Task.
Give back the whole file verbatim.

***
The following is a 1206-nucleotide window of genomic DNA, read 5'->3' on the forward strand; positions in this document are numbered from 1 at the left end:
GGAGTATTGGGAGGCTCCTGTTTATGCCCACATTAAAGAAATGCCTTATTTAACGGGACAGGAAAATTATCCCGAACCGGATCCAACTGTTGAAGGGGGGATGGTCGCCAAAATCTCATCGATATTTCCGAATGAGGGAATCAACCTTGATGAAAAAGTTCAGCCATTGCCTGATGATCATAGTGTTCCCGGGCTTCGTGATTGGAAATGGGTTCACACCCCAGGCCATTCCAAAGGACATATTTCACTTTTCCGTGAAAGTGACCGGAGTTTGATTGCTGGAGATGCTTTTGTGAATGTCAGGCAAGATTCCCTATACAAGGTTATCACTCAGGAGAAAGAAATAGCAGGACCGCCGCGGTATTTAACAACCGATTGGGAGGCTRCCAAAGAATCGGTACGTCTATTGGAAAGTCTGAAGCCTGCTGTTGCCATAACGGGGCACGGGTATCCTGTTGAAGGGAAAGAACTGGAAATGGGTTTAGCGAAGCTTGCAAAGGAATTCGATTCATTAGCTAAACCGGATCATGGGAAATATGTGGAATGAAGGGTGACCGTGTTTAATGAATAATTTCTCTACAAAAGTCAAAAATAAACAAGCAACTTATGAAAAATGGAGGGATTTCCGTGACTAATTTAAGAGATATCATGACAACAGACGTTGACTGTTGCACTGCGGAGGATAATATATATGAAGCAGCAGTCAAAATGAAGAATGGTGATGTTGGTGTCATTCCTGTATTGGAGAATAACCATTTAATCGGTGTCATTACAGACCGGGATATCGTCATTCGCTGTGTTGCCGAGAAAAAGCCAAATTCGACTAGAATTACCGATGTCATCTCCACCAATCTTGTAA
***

The following is a 1206-nucleotide window of genomic DNA, read 5'->3' on the forward strand; positions in this document are numbered from 1 at the left end:
GGAGTATTGGGAGGCTCCTGTTTATGCCCACATTAAAGAAATGCCTTATTTAACGGGACAGGAAAATTATCCCGAACCGGATCCAACTGTTGAAGGGGGGATGGTCGCCAAAATCTCATCGATATTTCCGAATGAGGGAATCAACCTTGATGAAAAAGTTCAGCCATTGCCTGATGATCATAGTGTTCCCGGGCTTCGTGATTGGAAATGGGTTCACACCCCAGGCCATTCCAAAGGACATATTTCACTTTTCCGTGAAAGTGACCGGAGTTTGATTGCTGGAGATGCTTTTGTGAATGTCAGGCAAGATTCCCTATACAAGGTTATCACTCAGGAGAAAGAAATAGCAGGACCGCCGCGGTATTTAACAACCGATTGGGAGGCTRCCAAAGAATCGGTACGTCTATTGGAAAGTCTGAAGCCTGCTGTTGCCATAACGGGGCACGGGTATCCTGTTGAAGGGAAAGAACTGGAAATGGGTTTAGCGAAGCTTGCAAAGGAATTCGATTCATTAGCTAAACCGGATCATGGGAAATATGTGGAATGAAGGGTGACCGTGTTTAATGAATAATTTCTCTACAAAAGTCAAAAATAAACAAGCAACTTATGAAAAATGGAGGGATTTCCGTGACTAATTTAAGAGATATCATGACAACAGACGTTGACTGTTGCACTGCGGAGGATAATATATATGAAGCAGCAGTCAAAATGAAGAATGGTGATGTTGGTGTCATTCCTGTATTGGAGAATAACCATTTAATCGGTGTCATTACAGACCGGGATATCGTCATTCGCTGTGTTGCCGAGAAAAAGCCAAATTCGACTAGAATTACCGATGTCATCTCCACCAATCTTGTAA